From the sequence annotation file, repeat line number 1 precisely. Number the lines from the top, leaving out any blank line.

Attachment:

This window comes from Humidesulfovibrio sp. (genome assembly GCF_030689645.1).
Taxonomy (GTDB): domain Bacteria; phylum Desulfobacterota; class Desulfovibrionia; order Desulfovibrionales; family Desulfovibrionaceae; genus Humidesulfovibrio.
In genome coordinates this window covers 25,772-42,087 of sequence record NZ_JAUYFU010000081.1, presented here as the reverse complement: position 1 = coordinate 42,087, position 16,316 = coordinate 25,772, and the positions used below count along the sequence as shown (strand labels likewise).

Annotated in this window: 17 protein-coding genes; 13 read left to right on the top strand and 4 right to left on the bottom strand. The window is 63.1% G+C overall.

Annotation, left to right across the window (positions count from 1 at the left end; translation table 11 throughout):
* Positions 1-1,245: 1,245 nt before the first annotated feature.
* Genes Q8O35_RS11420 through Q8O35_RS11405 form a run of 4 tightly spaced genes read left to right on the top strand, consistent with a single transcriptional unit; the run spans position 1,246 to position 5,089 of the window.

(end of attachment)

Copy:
This window comes from Humidesulfovibrio sp. (genome assembly GCF_030689645.1).